No cornerback is perfect, so if that’s your benchmark for “shutdown,” then Tomlinson is right, they don’t exist—but probably never did. If your definition, on the other hand, is consistently holding good receivers to their worst performance of the season, then there are a couple of cornerbacks that can lay claim to that title, none more so than Josh Norman in 2015.
Does Andrew Luck’s play thus far justify his new extension? Andrew Luck just got handed the richest contract in NFL history. You can read Senior Analyst Mike Renner’s reaction to the deal here, but I wanted to look for a moment at why Luck has never graded among the very best QBs at PFF.
His ceiling is as high as anybody’s, and he can make big plays that few, if any, QBs in the league can make. His issue is the mistakes. Luck still makes the kind of bonehead plays that rookies make, despite being well into his career, and he doesn’t really show any sign of eliminating those from his game—kind of in the way Brett Favre was always a “What?!” play waiting to happen. Obviously Favre proves that you can not only succeed, but also make the Hall of Fame and win Super Bowls playing like that, but the former Packer was always an enigma, an exception to the rule rather than something to try and emulate. It would be a bit like teaching any would-be-golfer that their swing doesn’t really matter because Jim Furyk can strike the ball well despite mechanics that look made up on the spot.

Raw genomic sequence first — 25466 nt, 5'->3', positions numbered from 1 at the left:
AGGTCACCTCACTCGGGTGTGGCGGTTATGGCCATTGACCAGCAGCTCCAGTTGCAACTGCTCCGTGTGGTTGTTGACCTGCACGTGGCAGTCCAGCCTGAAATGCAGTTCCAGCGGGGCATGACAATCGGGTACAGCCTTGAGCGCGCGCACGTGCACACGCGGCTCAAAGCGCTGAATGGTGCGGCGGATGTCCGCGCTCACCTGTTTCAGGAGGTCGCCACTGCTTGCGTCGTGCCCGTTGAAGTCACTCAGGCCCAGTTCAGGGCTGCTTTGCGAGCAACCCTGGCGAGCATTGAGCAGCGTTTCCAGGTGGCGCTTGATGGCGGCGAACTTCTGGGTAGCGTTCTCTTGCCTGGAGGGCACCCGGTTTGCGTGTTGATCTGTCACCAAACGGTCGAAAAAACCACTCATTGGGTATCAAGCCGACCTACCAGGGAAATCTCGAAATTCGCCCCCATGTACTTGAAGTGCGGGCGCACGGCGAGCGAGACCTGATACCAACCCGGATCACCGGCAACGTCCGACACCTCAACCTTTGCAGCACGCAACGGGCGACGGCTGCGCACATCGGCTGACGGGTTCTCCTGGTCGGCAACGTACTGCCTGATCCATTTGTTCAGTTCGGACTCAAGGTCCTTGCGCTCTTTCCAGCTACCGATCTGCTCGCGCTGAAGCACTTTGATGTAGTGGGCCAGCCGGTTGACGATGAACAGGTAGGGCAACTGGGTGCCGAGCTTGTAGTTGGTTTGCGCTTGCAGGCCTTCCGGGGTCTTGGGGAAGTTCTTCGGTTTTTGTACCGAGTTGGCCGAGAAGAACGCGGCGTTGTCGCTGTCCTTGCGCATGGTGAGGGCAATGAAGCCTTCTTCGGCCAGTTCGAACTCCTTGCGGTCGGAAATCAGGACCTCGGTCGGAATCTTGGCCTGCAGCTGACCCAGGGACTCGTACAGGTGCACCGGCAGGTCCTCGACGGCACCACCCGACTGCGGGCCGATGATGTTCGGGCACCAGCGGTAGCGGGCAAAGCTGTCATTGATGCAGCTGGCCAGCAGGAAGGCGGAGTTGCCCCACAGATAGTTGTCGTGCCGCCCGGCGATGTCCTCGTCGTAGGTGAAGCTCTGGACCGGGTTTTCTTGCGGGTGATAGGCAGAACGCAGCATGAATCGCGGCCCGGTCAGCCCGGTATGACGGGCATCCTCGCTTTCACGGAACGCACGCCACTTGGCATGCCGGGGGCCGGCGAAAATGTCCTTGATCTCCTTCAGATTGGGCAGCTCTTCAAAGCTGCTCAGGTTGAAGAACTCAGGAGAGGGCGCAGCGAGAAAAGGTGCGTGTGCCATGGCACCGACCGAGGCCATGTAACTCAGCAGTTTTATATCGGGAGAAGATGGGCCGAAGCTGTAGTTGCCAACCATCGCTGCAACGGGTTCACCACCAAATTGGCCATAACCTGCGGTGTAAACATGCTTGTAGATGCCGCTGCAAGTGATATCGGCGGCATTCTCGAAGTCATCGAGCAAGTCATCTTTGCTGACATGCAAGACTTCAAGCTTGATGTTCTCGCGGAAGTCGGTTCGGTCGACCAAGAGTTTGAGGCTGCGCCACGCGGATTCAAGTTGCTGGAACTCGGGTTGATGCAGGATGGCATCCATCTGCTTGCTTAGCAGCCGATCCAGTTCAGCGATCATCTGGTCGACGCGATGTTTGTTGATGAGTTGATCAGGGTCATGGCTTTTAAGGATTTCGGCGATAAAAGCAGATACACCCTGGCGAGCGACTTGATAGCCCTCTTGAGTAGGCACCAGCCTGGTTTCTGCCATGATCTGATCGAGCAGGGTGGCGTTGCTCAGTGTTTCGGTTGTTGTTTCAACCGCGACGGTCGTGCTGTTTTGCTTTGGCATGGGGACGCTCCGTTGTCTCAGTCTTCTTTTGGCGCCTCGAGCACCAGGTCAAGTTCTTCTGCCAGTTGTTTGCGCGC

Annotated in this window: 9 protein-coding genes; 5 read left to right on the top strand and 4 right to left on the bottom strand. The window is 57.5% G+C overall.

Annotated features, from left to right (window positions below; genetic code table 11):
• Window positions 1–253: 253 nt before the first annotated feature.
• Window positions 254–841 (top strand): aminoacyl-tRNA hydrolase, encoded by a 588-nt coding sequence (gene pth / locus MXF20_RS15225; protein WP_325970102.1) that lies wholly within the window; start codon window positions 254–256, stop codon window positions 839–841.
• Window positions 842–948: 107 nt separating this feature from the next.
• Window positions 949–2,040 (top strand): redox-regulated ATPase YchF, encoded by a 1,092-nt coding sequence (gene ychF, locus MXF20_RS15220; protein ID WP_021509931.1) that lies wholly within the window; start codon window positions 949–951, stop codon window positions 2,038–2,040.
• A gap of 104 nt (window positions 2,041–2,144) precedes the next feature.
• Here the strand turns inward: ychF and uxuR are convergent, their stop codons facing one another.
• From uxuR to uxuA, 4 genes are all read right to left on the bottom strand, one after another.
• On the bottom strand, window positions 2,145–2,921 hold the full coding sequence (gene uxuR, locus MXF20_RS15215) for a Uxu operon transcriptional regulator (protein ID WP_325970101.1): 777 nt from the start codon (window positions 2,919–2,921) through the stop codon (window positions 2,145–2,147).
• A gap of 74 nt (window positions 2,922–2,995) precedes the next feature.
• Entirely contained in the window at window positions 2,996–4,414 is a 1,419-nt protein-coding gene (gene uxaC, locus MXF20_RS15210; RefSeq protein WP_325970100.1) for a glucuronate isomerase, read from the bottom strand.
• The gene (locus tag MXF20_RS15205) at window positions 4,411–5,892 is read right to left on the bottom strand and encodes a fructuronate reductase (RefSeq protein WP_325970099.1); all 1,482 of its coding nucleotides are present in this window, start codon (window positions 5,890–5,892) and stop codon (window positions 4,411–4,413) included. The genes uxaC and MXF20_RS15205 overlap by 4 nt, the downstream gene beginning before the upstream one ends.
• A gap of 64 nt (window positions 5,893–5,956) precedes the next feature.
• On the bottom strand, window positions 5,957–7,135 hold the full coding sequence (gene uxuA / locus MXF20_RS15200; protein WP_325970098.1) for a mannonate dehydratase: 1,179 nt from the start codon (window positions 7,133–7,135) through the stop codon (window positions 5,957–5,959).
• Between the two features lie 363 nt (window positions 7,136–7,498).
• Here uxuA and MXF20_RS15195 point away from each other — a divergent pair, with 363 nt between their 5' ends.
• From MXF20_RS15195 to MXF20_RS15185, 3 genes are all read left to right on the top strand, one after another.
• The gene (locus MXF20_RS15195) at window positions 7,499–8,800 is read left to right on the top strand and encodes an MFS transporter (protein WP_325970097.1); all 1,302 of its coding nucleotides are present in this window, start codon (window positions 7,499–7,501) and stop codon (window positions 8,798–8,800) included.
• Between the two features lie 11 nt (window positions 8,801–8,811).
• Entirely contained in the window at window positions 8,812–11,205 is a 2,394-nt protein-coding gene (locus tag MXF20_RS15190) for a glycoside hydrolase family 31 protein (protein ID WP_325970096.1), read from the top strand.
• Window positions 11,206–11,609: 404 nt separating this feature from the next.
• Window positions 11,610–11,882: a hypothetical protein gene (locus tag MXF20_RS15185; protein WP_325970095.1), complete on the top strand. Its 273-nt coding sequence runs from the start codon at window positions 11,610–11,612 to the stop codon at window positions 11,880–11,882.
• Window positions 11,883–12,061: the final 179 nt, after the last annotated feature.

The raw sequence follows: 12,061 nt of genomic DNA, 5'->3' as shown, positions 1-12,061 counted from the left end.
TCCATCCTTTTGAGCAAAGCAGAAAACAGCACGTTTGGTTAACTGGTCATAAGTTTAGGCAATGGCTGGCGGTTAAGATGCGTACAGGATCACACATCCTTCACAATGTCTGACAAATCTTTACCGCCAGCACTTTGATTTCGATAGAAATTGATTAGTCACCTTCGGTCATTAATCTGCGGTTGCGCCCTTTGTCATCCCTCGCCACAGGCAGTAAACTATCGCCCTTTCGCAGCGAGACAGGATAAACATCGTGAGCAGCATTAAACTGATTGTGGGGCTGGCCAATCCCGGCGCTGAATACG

My issue with Luck is less about the catastrophic mistakes; they’re bad, and in an era trending more towards taking care of the football, they may be a bigger problem than they ever were for Favre. However, I think the bigger problem is his tendency to miss on routine throws.
If we’re going to accept that big mistakes are an inherent part of Luck’s makeup, he needs to make the big-time plays at the other end (and I think he does), but he also needs to be extremely accurate on the routine stuff—and he isn’t. Last season, his adjusted completion percentage (adjusted for drops, etc.) was 65.0 percent, dead last in the NFL. He has never ranked higher than 20th in this regard for any single season.
These “nothing incompletions” can have very real consequences, and at the moment, keep him away from ranking among the best passers in the game, because he simply misses too many of them.
Cory Redding heads into retirement: Long-time lineman Cory Redding announced his retirement, and though we don’t have data for every year of his NFL career, we have nine years of grading that show him to be a consistently-effective pass-rusher across multiple schemes and positions. Redding has been a solid addition to most teams he has played for (Lions, Seahawks, Ravens, Colts, and Cardinals) and leaves the game after an excellent career.